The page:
When rock artists, including Bob Dylan and members of the Beatles, began to record in Nashville, Pete Drake (born Franklin Drake) was the natural choice as steel guitarist. Although he had a Top 30 hit, "Talking Steel," in 1964, Drake recorded very little on his own. Instead, he used the trademark mellow tone of his steel guitar to strengthen albums by other artists. In addition to working with country artists, including Marty Robbins, Bobby Bare, Johnny Cash, the Louvin Brothers, Dolly Parton, and Ernest Tubb, he pioneered the use of the steel guitar in rock, performing on recordings by Buddy Holly, the Everly Brothers, Carl Perkins, Jerry Lee Lewis, and Elvis Presley. He played on such seminal recordings as Lynn Anderson's "(I Never Promised You A) Rose Garden," Charlie Rich's "Behind Closed Doors," and Tammy Wynette's "Stand By Your Man." Featured on Dylan's albums John Wesley Harding, Nashville Skyline, and Self Portrait, Drake also produced and assembled the band for Ringo Starr's country album, Beaucoups of Blues, and played on George Harrison's solo debut, All Things Must Pass.
The son of a Pentecostal minister, Drake began his career with a group, the Drake Brothers, that he shared with his brothers, one of whom, Jack, went on to play with Ernest Tubb's Texas Troubadors for nearly a quarter of a century. Drake's melodic steel guitar playing made him one of Atlanta's top young instrumentalists. He joined with future country music superstars Jerry Reed, Doug Kershaw, Roger Miller, and Joe South in a mid-'50s band. Although this group failed to record, it provided Drake with the impetus to move to Nashville in 1959. Drake's involvement with Elvis Presley, which began in May 1966 when he played on Presley's How Great Thou Art album, lasted for more than a year and included appearances on the soundtracks of Presley's films Double Trouble, Clambake, and Speedway.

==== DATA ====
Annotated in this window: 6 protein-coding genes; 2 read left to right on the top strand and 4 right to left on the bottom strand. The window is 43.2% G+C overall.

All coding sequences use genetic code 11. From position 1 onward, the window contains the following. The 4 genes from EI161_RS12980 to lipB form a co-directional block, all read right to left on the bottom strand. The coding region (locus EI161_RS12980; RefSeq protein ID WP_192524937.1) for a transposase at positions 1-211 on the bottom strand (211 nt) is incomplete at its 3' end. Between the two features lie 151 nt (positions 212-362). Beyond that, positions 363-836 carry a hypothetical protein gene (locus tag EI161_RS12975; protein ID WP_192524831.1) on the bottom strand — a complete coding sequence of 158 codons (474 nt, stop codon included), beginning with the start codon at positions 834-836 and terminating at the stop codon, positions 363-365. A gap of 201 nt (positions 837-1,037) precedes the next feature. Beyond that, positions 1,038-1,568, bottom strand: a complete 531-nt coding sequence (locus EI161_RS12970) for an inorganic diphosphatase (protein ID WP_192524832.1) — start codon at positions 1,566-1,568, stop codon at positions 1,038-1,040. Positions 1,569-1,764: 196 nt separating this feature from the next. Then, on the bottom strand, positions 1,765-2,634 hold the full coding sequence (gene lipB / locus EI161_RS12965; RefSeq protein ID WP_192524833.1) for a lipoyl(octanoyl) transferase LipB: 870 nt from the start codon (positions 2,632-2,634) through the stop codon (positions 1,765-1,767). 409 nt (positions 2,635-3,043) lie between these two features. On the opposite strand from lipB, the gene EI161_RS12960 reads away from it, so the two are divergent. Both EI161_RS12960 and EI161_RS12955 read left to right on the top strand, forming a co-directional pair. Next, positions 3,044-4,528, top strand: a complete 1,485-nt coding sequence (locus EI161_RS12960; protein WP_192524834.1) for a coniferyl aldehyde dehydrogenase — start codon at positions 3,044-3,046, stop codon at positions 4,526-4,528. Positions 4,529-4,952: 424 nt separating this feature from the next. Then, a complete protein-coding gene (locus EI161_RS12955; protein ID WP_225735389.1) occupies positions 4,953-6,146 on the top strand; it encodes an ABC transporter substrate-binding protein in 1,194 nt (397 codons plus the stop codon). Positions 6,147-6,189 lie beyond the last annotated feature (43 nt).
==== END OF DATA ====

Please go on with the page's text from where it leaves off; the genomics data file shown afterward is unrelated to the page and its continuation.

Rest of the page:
Launching his own record label, First Generation, in the late '70s, Drake signed Ernest Tubb, who had left MCA after 35 years, and released an album, The Legend and the Legacy, in 1977. Comprised of reworkings of Tubb's greatest hits, the album included guest appearances by Willie Nelson, Waylon Jennings, Johnny Paycheck, Charlie Daniels, Conway Twitty, Marty Robbins, Loretta Lynn, Vern Gosdin, George Jones, Merle Haggard, and Johnny Cash. Drake occasionally stepped into the spotlight, releasing solo album of pop-gospel standards, Steel Away, and a eponymously titled album that included steel guitar interpretations of Dylan and Beatles tunes. ~ Craig Harris, Rovi